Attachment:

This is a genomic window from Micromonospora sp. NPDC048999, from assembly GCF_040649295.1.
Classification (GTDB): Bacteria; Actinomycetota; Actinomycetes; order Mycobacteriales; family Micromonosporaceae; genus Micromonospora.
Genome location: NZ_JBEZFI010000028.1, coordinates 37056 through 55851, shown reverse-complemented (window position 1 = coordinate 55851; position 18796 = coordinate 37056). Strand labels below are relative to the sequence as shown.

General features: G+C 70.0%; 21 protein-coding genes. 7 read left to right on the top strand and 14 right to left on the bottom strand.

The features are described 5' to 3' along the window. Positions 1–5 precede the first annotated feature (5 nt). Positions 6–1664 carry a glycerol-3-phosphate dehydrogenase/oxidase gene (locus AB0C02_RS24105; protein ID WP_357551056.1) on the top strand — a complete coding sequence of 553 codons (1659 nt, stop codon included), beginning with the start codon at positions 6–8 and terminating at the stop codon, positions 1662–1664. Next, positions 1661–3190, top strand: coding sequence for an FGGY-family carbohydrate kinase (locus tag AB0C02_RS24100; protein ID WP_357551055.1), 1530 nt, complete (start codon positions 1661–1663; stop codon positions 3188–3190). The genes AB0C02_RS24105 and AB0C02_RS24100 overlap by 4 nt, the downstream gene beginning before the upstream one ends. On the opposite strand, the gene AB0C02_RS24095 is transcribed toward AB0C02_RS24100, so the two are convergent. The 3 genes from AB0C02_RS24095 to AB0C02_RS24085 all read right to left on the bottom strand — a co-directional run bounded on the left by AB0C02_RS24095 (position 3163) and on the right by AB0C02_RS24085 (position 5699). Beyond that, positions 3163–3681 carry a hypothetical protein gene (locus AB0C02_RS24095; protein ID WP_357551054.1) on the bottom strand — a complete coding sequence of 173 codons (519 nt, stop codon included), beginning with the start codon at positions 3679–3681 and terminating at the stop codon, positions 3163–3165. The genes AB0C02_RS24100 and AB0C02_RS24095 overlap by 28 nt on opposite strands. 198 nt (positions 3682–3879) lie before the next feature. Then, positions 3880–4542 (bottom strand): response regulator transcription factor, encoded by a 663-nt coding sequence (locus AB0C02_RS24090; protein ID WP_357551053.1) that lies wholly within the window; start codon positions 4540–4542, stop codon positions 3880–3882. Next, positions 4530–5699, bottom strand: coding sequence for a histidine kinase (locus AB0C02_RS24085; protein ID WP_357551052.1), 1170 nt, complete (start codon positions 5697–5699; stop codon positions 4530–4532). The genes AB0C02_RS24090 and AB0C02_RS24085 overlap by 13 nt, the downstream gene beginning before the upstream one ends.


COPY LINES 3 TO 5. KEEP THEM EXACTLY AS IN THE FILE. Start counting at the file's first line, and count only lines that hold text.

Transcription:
Genome location: NZ_JBEZFI010000028.1, coordinates 37056 through 55851, shown reverse-complemented (window position 1 = coordinate 55851; position 18796 = coordinate 37056). Strand labels below are relative to the sequence as shown.

General features: G+C 70.0%; 21 protein-coding genes. 7 read left to right on the top strand and 14 right to left on the bottom strand.

The features are described 5' to 3' along the window. Positions 1–5 precede the first annotated feature (5 nt). Positions 6–1664 carry a glycerol-3-phosphate dehydrogenase/oxidase gene (locus AB0C02_RS24105; protein ID WP_357551056.1) on the top strand — a complete coding sequence of 553 codons (1659 nt, stop codon included), beginning with the start codon at positions 6–8 and terminating at the stop codon, positions 1662–1664. Next, positions 1661–3190, top strand: coding sequence for an FGGY-family carbohydrate kinase (locus tag AB0C02_RS24100; protein ID WP_357551055.1), 1530 nt, complete (start codon positions 1661–1663; stop codon positions 3188–3190). The genes AB0C02_RS24105 and AB0C02_RS24100 overlap by 4 nt, the downstream gene beginning before the upstream one ends. On the opposite strand, the gene AB0C02_RS24095 is transcribed toward AB0C02_RS24100, so the two are convergent. The 3 genes from AB0C02_RS24095 to AB0C02_RS24085 all read right to left on the bottom strand — a co-directional run bounded on the left by AB0C02_RS24095 (position 3163) and on the right by AB0C02_RS24085 (position 5699). Beyond that, positions 3163–3681 carry a hypothetical protein gene (locus AB0C02_RS24095; protein ID WP_357551054.1) on the bottom strand — a complete coding sequence of 173 codons (519 nt, stop codon included), beginning with the start codon at positions 3679–3681 and terminating at the stop codon, positions 3163–3165. The genes AB0C02_RS24100 and AB0C02_RS24095 overlap by 28 nt on opposite strands. 198 nt (positions 3682–3879) lie before the next feature. Then, positions 3880–4542 (bottom strand): response regulator transcription factor, encoded by a 663-nt coding sequence (locus AB0C02_RS24090; protein ID WP_357551053.1) that lies wholly within the window; start codon positions 4540–4542, stop codon positions 3880–3882. Next, positions 4530–5699, bottom strand: coding sequence for a histidine kinase (locus AB0C02_RS24085; protein ID WP_357551052.1), 1170 nt, complete (start codon positions 5697–5699; stop codon positions 4530–4532). The genes AB0C02_RS24090 and AB0C02_RS24085 overlap by 13 nt, the downstream gene beginning before the upstream one ends.